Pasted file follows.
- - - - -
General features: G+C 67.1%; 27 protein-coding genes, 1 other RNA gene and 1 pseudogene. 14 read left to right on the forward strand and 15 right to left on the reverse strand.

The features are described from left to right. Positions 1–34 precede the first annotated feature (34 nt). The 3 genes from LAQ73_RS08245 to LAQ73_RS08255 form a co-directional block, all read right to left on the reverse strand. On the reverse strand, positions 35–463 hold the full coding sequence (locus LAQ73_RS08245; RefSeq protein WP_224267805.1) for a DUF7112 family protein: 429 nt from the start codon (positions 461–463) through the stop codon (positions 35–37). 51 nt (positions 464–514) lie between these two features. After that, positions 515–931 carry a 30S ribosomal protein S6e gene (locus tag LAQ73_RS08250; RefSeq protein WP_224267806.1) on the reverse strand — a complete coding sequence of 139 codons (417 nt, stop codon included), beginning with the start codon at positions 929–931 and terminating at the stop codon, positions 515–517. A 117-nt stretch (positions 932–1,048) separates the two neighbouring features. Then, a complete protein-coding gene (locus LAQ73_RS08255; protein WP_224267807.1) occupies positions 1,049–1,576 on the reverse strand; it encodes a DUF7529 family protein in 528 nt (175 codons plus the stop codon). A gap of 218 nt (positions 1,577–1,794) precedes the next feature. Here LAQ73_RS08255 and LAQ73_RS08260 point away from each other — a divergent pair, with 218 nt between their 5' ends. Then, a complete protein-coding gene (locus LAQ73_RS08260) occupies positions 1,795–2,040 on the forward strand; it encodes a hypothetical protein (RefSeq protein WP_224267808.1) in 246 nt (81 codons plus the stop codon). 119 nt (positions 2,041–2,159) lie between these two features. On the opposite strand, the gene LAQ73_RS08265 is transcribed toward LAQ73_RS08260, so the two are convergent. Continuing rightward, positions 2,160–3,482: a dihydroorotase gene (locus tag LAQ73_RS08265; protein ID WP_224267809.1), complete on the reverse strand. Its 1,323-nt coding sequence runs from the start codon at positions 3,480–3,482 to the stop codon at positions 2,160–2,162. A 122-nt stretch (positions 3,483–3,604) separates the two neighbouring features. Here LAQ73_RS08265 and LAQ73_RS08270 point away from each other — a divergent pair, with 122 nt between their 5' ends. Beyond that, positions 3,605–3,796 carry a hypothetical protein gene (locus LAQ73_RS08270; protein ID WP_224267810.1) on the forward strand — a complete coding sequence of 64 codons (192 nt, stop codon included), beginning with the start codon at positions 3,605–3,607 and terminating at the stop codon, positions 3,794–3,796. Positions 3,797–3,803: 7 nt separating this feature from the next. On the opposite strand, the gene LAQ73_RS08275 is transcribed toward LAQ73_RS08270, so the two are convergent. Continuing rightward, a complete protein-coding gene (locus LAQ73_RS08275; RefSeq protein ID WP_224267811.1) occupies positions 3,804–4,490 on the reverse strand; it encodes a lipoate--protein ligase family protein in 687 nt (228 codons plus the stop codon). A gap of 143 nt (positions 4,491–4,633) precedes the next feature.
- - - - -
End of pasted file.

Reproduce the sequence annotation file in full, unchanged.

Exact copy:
General features: G+C 67.1%; 27 protein-coding genes, 1 other RNA gene and 1 pseudogene. 14 read left to right on the forward strand and 15 right to left on the reverse strand.

The features are described from left to right. Positions 1–34 precede the first annotated feature (34 nt). The 3 genes from LAQ73_RS08245 to LAQ73_RS08255 form a co-directional block, all read right to left on the reverse strand. On the reverse strand, positions 35–463 hold the full coding sequence (locus LAQ73_RS08245; RefSeq protein WP_224267805.1) for a DUF7112 family protein: 429 nt from the start codon (positions 461–463) through the stop codon (positions 35–37). 51 nt (positions 464–514) lie between these two features. After that, positions 515–931 carry a 30S ribosomal protein S6e gene (locus tag LAQ73_RS08250; RefSeq protein WP_224267806.1) on the reverse strand — a complete coding sequence of 139 codons (417 nt, stop codon included), beginning with the start codon at positions 929–931 and terminating at the stop codon, positions 515–517. A 117-nt stretch (positions 932–1,048) separates the two neighbouring features. Then, a complete protein-coding gene (locus LAQ73_RS08255; protein WP_224267807.1) occupies positions 1,049–1,576 on the reverse strand; it encodes a DUF7529 family protein in 528 nt (175 codons plus the stop codon). A gap of 218 nt (positions 1,577–1,794) precedes the next feature. Here LAQ73_RS08255 and LAQ73_RS08260 point away from each other — a divergent pair, with 218 nt between their 5' ends. Then, a complete protein-coding gene (locus LAQ73_RS08260) occupies positions 1,795–2,040 on the forward strand; it encodes a hypothetical protein (RefSeq protein WP_224267808.1) in 246 nt (81 codons plus the stop codon). 119 nt (positions 2,041–2,159) lie between these two features. On the opposite strand, the gene LAQ73_RS08265 is transcribed toward LAQ73_RS08260, so the two are convergent. Continuing rightward, positions 2,160–3,482: a dihydroorotase gene (locus tag LAQ73_RS08265; protein ID WP_224267809.1), complete on the reverse strand. Its 1,323-nt coding sequence runs from the start codon at positions 3,480–3,482 to the stop codon at positions 2,160–2,162. A 122-nt stretch (positions 3,483–3,604) separates the two neighbouring features. Here LAQ73_RS08265 and LAQ73_RS08270 point away from each other — a divergent pair, with 122 nt between their 5' ends. Beyond that, positions 3,605–3,796 carry a hypothetical protein gene (locus LAQ73_RS08270; protein ID WP_224267810.1) on the forward strand — a complete coding sequence of 64 codons (192 nt, stop codon included), beginning with the start codon at positions 3,605–3,607 and terminating at the stop codon, positions 3,794–3,796. Positions 3,797–3,803: 7 nt separating this feature from the next. On the opposite strand, the gene LAQ73_RS08275 is transcribed toward LAQ73_RS08270, so the two are convergent. Continuing rightward, a complete protein-coding gene (locus LAQ73_RS08275; RefSeq protein ID WP_224267811.1) occupies positions 3,804–4,490 on the reverse strand; it encodes a lipoate--protein ligase family protein in 687 nt (228 codons plus the stop codon). A gap of 143 nt (positions 4,491–4,633) precedes the next feature.